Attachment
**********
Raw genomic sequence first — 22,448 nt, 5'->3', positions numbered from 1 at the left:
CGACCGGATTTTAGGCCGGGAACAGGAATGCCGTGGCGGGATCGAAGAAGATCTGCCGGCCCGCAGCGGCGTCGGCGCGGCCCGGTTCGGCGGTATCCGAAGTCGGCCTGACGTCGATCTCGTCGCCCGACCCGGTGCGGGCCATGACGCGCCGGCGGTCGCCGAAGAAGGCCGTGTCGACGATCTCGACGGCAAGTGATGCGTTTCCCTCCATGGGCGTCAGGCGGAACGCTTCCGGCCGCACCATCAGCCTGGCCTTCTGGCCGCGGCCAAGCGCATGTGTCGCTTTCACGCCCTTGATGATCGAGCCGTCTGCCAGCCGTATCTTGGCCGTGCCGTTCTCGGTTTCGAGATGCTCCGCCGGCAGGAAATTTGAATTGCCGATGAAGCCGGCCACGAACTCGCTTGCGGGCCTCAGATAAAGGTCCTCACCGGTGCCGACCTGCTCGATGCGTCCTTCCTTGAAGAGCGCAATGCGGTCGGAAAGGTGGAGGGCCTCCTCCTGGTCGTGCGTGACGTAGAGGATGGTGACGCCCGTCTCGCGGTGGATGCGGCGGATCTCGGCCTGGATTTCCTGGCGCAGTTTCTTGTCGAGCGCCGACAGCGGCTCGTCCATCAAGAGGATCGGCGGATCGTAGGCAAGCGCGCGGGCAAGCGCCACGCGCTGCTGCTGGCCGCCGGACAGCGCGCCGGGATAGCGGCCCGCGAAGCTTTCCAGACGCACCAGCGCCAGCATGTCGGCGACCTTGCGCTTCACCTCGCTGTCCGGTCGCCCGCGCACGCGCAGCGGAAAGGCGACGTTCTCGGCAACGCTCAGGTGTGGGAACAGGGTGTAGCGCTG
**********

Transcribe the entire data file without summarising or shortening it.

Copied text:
Raw genomic sequence first — 22,448 nt, 5'->3', positions numbered from 1 at the left:
CGACCGGATTTTAGGCCGGGAACAGGAATGCCGTGGCGGGATCGAAGAAGATCTGCCGGCCCGCAGCGGCGTCGGCGCGGCCCGGTTCGGCGGTATCCGAAGTCGGCCTGACGTCGATCTCGTCGCCCGACCCGGTGCGGGCCATGACGCGCCGGCGGTCGCCGAAGAAGGCCGTGTCGACGATCTCGACGGCAAGTGATGCGTTTCCCTCCATGGGCGTCAGGCGGAACGCTTCCGGCCGCACCATCAGCCTGGCCTTCTGGCCGCGGCCAAGCGCATGTGTCGCTTTCACGCCCTTGATGATCGAGCCGTCTGCCAGCCGTATCTTGGCCGTGCCGTTCTCGGTTTCGAGATGCTCCGCCGGCAGGAAATTTGAATTGCCGATGAAGCCGGCCACGAACTCGCTTGCGGGCCTCAGATAAAGGTCCTCACCGGTGCCGACCTGCTCGATGCGTCCTTCCTTGAAGAGCGCAATGCGGTCGGAAAGGTGGAGGGCCTCCTCCTGGTCGTGCGTGACGTAGAGGATGGTGACGCCCGTCTCGCGGTGGATGCGGCGGATCTCGGCCTGGATTTCCTGGCGCAGTTTCTTGTCGAGCGCCGACAGCGGCTCGTCCATCAAGAGGATCGGCGGATCGTAGGCAAGCGCGCGGGCAAGCGCCACGCGCTGCTGCTGGCCGCCGGACAGCGCGCCGGGATAGCGGCCCGCGAAGCTTTCCAGACGCACCAGCGCCAGCATGTCGGCGACCTTGCGCTTCACCTCGCTGTCCGGTCGCCCGCGCACGCGCAGCGGAAAGGCGACGTTCTCGGCAACGCTCAGGTGTGGGAACAGGGTGTAGCGCTG